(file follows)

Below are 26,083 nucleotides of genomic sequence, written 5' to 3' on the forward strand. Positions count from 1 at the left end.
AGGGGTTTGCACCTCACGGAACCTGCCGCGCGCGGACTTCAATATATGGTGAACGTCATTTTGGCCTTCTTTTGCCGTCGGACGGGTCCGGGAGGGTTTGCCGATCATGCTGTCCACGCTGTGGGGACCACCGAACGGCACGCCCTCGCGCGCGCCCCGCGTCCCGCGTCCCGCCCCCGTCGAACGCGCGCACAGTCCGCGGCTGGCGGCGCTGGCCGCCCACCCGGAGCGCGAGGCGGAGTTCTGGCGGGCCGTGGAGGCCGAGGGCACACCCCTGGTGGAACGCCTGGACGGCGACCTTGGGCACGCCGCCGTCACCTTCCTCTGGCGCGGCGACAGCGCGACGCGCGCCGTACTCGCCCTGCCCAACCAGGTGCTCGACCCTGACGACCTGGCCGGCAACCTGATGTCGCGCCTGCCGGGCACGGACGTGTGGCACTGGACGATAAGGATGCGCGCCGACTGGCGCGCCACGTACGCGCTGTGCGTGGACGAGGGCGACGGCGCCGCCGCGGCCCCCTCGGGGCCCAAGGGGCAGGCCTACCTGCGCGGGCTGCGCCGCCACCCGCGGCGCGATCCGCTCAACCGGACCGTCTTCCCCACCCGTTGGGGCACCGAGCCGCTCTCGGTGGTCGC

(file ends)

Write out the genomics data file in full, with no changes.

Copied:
Below are 26,083 nucleotides of genomic sequence, written 5' to 3' on the forward strand. Positions count from 1 at the left end.
AGGGGTTTGCACCTCACGGAACCTGCCGCGCGCGGACTTCAATATATGGTGAACGTCATTTTGGCCTTCTTTTGCCGTCGGACGGGTCCGGGAGGGTTTGCCGATCATGCTGTCCACGCTGTGGGGACCACCGAACGGCACGCCCTCGCGCGCGCCCCGCGTCCCGCGTCCCGCCCCCGTCGAACGCGCGCACAGTCCGCGGCTGGCGGCGCTGGCCGCCCACCCGGAGCGCGAGGCGGAGTTCTGGCGGGCCGTGGAGGCCGAGGGCACACCCCTGGTGGAACGCCTGGACGGCGACCTTGGGCACGCCGCCGTCACCTTCCTCTGGCGCGGCGACAGCGCGACGCGCGCCGTACTCGCCCTGCCCAACCAGGTGCTCGACCCTGACGACCTGGCCGGCAACCTGATGTCGCGCCTGCCGGGCACGGACGTGTGGCACTGGACGATAAGGATGCGCGCCGACTGGCGCGCCACGTACGCGCTGTGCGTGGACGAGGGCGACGGCGCCGCCGCGGCCCCCTCGGGGCCCAAGGGGCAGGCCTACCTGCGCGGGCTGCGCCGCCACCCGCGGCGCGATCCGCTCAACCGGACCGTCTTCCCCACCCGTTGGGGCACCGAGCCGCTCTCGGTGGTCGC